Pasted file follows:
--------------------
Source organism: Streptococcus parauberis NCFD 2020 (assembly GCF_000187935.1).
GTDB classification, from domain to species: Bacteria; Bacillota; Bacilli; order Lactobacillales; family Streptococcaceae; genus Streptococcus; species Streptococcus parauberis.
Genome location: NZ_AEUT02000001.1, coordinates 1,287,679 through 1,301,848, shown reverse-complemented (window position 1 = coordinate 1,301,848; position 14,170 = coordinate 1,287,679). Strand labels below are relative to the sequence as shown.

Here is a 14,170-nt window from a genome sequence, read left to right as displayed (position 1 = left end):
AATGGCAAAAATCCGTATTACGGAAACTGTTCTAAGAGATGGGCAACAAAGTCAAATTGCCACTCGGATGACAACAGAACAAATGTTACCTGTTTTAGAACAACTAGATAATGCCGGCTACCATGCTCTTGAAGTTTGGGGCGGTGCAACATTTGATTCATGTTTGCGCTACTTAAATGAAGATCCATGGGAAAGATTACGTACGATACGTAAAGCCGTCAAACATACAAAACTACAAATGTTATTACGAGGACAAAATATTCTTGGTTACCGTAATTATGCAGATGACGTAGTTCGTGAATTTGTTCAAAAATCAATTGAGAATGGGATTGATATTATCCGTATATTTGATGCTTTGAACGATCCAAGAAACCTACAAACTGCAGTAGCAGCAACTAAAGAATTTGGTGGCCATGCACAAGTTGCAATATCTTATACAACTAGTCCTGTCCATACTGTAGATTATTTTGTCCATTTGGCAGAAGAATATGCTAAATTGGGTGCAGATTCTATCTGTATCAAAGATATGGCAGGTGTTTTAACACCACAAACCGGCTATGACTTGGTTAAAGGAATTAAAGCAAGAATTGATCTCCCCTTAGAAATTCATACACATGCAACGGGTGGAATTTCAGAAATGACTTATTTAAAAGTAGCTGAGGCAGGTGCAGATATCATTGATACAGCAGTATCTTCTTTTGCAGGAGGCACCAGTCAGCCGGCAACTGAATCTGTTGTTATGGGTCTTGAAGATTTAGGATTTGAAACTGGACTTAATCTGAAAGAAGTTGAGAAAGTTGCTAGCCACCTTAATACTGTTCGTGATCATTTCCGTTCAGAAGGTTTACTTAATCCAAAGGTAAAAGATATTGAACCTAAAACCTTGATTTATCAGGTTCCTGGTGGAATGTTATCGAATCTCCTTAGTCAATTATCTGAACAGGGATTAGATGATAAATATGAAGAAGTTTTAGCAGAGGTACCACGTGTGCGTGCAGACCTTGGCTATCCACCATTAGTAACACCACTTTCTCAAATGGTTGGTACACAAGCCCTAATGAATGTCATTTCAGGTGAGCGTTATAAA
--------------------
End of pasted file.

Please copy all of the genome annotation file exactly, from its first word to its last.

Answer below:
Source organism: Streptococcus parauberis NCFD 2020 (assembly GCF_000187935.1).
GTDB classification, from domain to species: Bacteria; Bacillota; Bacilli; order Lactobacillales; family Streptococcaceae; genus Streptococcus; species Streptococcus parauberis.
Genome location: NZ_AEUT02000001.1, coordinates 1,287,679 through 1,301,848, shown reverse-complemented (window position 1 = coordinate 1,301,848; position 14,170 = coordinate 1,287,679). Strand labels below are relative to the sequence as shown.

Here is a 14,170-nt window from a genome sequence, read left to right as displayed (position 1 = left end):
AATGGCAAAAATCCGTATTACGGAAACTGTTCTAAGAGATGGGCAACAAAGTCAAATTGCCACTCGGATGACAACAGAACAAATGTTACCTGTTTTAGAACAACTAGATAATGCCGGCTACCATGCTCTTGAAGTTTGGGGCGGTGCAACATTTGATTCATGTTTGCGCTACTTAAATGAAGATCCATGGGAAAGATTACGTACGATACGTAAAGCCGTCAAACATACAAAACTACAAATGTTATTACGAGGACAAAATATTCTTGGTTACCGTAATTATGCAGATGACGTAGTTCGTGAATTTGTTCAAAAATCAATTGAGAATGGGATTGATATTATCCGTATATTTGATGCTTTGAACGATCCAAGAAACCTACAAACTGCAGTAGCAGCAACTAAAGAATTTGGTGGCCATGCACAAGTTGCAATATCTTATACAACTAGTCCTGTCCATACTGTAGATTATTTTGTCCATTTGGCAGAAGAATATGCTAAATTGGGTGCAGATTCTATCTGTATCAAAGATATGGCAGGTGTTTTAACACCACAAACCGGCTATGACTTGGTTAAAGGAATTAAAGCAAGAATTGATCTCCCCTTAGAAATTCATACACATGCAACGGGTGGAATTTCAGAAATGACTTATTTAAAAGTAGCTGAGGCAGGTGCAGATATCATTGATACAGCAGTATCTTCTTTTGCAGGAGGCACCAGTCAGCCGGCAACTGAATCTGTTGTTATGGGTCTTGAAGATTTAGGATTTGAAACTGGACTTAATCTGAAAGAAGTTGAGAAAGTTGCTAGCCACCTTAATACTGTTCGTGATCATTTCCGTTCAGAAGGTTTACTTAATCCAAAGGTAAAAGATATTGAACCTAAAACCTTGATTTATCAGGTTCCTGGTGGAATGTTATCGAATCTCCTTAGTCAATTATCTGAACAGGGATTAGATGATAAATATGAAGAAGTTTTAGCAGAGGTACCACGTGTGCGTGCAGACCTTGGCTATCCACCATTAGTAACACCACTTTCTCAAATGGTTGGTACACAAGCCCTAATGAATGTCATTTCAGGTGAGCGTTATAAA